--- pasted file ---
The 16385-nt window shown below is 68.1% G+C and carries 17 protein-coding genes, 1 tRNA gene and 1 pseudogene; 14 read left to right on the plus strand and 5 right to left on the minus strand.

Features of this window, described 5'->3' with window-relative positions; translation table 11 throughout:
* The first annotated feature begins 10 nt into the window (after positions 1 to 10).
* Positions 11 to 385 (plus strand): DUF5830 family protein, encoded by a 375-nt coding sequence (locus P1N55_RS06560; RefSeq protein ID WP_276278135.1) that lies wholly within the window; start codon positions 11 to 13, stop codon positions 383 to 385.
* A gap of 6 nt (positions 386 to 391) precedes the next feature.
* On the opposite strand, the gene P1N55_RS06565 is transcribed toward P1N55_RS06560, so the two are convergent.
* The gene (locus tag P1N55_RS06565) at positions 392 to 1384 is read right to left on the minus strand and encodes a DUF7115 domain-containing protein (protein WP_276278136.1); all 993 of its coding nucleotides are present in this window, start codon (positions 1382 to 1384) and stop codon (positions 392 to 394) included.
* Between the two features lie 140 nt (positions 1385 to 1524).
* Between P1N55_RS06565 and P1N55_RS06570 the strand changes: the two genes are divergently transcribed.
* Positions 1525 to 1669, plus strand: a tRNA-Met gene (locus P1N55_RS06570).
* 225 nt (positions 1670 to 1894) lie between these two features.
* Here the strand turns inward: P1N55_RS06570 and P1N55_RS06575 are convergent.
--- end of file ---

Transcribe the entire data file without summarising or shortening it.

The 16385-nt window shown below is 68.1% G+C and carries 17 protein-coding genes, 1 tRNA gene and 1 pseudogene; 14 read left to right on the plus strand and 5 right to left on the minus strand.

Features of this window, described 5'->3' with window-relative positions; translation table 11 throughout:
* The first annotated feature begins 10 nt into the window (after positions 1 to 10).
* Positions 11 to 385 (plus strand): DUF5830 family protein, encoded by a 375-nt coding sequence (locus P1N55_RS06560; RefSeq protein ID WP_276278135.1) that lies wholly within the window; start codon positions 11 to 13, stop codon positions 383 to 385.
* A gap of 6 nt (positions 386 to 391) precedes the next feature.
* On the opposite strand, the gene P1N55_RS06565 is transcribed toward P1N55_RS06560, so the two are convergent.
* The gene (locus tag P1N55_RS06565) at positions 392 to 1384 is read right to left on the minus strand and encodes a DUF7115 domain-containing protein (protein WP_276278136.1); all 993 of its coding nucleotides are present in this window, start codon (positions 1382 to 1384) and stop codon (positions 392 to 394) included.
* Between the two features lie 140 nt (positions 1385 to 1524).
* Between P1N55_RS06565 and P1N55_RS06570 the strand changes: the two genes are divergently transcribed.
* Positions 1525 to 1669, plus strand: a tRNA-Met gene (locus P1N55_RS06570).
* 225 nt (positions 1670 to 1894) lie between these two features.
* Here the strand turns inward: P1N55_RS06570 and P1N55_RS06575 are convergent.